US calls for extension of Yemen truce

State Department says the deal has improved the lives of millions of Yemenis

US Secretary of State Antony Blinken (left) meets Yemen's President Rashad Al Alimi in New York on Monday. EPA
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US Secretary of State Antony Blinken met the Yemeni Chairman of the Presidential Leadership Council Rashad Al Alimi on Monday in New York to discuss the need to extend a UN-mediated truce by October 2.

"The Secretary and President Al Alimi affirmed their support for additional steps under the truce, including opening roads in Taez and other areas, expanding commercial flights from Sanaa airport, and ensuring salary payments to tens of thousands of teachers, nurses, and other civil servants who have for years worked without pay," the State Department said.

A UN-mediated truce between the coalition and the Houthis in Yemen has largely held since April. The UN is trying to extend and expand the truce before it expires.

The State Department said the truce had brought "much-needed calm and hope, while improving the lives of millions of Yemenis across the country".

Mr Blinken also affirmed US support for the council.

In April, Mr Al Alimi was sworn in along with other members of an eight-member presidential council in the southern port city of Aden. This was in the presence of UN Special Envoy for Yemen Hans Grundberg, as well as several European and Arab ambassadors.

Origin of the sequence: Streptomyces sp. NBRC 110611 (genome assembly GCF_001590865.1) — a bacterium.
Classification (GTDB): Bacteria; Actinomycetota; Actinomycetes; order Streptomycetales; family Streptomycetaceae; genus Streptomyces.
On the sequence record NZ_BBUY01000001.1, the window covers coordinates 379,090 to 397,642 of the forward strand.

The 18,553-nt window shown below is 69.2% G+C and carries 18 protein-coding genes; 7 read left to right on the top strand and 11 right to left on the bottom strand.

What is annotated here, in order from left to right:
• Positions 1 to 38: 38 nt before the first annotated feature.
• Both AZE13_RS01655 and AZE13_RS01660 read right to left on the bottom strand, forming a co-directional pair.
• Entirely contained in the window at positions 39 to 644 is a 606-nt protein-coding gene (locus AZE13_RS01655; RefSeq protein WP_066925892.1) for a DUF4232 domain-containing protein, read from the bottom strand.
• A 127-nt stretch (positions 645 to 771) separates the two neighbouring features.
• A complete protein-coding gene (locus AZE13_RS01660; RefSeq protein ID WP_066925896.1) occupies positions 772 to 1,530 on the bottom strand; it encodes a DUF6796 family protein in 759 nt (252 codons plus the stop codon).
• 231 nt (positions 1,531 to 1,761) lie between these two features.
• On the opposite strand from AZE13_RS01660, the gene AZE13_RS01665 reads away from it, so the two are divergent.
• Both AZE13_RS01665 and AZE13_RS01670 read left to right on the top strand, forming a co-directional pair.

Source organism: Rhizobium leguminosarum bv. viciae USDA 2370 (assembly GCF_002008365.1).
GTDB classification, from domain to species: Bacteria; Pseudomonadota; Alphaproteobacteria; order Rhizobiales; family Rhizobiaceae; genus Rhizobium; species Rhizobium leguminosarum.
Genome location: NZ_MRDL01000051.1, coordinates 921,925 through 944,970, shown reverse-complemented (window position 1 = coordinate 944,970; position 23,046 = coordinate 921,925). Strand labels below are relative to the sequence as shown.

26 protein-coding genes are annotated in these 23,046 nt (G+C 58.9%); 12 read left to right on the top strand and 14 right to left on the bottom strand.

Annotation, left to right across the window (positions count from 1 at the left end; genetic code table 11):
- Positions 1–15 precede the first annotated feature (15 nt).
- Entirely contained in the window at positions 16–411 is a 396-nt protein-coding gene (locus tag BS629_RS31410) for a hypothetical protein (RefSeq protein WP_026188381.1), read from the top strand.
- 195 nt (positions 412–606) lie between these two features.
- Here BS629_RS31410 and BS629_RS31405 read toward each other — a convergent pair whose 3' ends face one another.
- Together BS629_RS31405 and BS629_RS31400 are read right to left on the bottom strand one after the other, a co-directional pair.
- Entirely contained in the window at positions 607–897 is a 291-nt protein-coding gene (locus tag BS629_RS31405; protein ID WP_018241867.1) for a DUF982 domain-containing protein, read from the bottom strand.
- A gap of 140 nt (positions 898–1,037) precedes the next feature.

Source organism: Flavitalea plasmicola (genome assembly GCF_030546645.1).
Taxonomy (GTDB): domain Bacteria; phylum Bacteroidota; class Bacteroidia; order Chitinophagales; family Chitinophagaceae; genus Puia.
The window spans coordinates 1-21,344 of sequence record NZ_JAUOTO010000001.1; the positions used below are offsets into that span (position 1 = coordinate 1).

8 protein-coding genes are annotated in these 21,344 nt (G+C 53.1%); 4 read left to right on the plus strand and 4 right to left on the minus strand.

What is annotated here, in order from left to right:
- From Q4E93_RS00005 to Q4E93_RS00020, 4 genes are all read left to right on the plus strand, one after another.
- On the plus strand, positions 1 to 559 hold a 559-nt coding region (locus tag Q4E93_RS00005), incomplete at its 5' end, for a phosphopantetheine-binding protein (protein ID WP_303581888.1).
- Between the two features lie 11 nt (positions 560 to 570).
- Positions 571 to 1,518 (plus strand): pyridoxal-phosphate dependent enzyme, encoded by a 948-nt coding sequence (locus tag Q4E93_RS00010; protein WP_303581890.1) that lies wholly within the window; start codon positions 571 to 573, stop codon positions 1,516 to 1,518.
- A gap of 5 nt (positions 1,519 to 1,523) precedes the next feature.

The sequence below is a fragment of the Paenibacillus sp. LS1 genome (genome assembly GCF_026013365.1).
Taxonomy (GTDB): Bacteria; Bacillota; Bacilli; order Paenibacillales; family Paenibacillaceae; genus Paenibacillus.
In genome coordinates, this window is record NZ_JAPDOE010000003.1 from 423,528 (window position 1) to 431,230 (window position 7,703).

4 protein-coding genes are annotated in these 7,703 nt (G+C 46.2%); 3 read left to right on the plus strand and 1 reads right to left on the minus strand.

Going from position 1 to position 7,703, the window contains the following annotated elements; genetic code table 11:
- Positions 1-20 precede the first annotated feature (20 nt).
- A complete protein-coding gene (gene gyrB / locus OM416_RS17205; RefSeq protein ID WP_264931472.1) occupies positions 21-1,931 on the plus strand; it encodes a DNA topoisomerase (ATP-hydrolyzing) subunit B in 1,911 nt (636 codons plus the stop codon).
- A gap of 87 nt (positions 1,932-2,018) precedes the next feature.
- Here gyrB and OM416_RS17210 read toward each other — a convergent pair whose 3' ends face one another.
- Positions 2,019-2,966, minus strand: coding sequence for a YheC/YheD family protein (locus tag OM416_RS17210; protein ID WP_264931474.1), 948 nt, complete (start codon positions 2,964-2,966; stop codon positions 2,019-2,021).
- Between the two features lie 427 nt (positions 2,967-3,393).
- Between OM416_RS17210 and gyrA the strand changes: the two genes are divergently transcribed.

Aden is serving as the temporary capital of Yemen.

Mr Al Alimi replaced former president Abd-Rabbu Mansour Hadi, who stepped aside and ceded his powers to the presidential council.

The coalition and the Iran-aligned Houthis agreed in August to extend a truce they reached in April for two more months.

Yemen’s civil war erupted in 2014, when the Houthis seized the capital of Sanaa and much of northern Yemen — and forced the internationally recognised government into exile.

The Saudi-led coalition entered the war in early 2015 to try to restore the government to power.

The UN says the conflict has created one of the world’s worst humanitarian crises.

The World Food Programme’s representative Richard Ragan told The National in May that a funding shortfall left the UN with immense budgetary pressures. He said these forced the WFP to make hard decisions about how to distribute food aid fairly.

Updated: September 20, 2022, 2:43 PM